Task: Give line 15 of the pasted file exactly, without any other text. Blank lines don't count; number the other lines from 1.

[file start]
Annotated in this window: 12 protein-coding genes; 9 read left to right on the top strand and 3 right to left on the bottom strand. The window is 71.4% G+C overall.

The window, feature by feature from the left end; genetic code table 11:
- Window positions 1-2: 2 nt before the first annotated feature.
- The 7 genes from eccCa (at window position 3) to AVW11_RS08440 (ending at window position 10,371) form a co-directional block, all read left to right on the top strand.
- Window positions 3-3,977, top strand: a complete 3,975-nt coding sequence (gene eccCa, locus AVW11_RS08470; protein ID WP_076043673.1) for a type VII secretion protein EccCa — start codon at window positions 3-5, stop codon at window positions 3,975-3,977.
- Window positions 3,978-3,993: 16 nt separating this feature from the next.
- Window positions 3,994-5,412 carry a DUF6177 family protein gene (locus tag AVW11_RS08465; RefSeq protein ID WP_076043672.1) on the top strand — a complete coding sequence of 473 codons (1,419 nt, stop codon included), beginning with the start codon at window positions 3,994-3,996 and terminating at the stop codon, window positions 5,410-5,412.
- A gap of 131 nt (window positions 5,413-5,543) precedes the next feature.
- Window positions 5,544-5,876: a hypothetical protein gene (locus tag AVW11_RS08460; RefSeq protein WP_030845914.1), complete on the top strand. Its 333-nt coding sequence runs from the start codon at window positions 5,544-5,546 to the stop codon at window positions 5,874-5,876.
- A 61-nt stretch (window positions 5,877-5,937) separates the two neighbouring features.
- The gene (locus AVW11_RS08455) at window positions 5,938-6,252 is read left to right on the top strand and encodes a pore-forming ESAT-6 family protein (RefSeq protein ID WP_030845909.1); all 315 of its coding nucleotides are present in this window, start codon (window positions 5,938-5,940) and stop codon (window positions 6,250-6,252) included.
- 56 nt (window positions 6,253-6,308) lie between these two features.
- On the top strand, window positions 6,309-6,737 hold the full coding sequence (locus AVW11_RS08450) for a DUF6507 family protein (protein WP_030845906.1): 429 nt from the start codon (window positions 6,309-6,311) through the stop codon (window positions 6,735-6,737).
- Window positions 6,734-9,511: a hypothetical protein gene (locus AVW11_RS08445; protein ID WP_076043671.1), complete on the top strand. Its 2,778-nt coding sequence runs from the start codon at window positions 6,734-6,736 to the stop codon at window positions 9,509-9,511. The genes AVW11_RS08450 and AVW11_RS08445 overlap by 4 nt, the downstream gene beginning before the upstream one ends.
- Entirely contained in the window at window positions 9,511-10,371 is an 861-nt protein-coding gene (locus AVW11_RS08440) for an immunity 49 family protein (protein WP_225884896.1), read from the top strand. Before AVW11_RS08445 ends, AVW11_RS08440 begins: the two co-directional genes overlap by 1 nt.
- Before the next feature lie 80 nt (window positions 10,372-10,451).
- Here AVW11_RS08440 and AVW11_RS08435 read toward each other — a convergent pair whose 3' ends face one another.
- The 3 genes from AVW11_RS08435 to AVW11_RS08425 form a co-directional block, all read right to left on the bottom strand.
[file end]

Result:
- Entirely contained in the window at window positions 9,511-10,371 is an 861-nt protein-coding gene (locus AVW11_RS08440) for an immunity 49 family protein (protein WP_225884896.1), read from the top strand. Before AVW11_RS08445 ends, AVW11_RS08440 begins: the two co-directional genes overlap by 1 nt.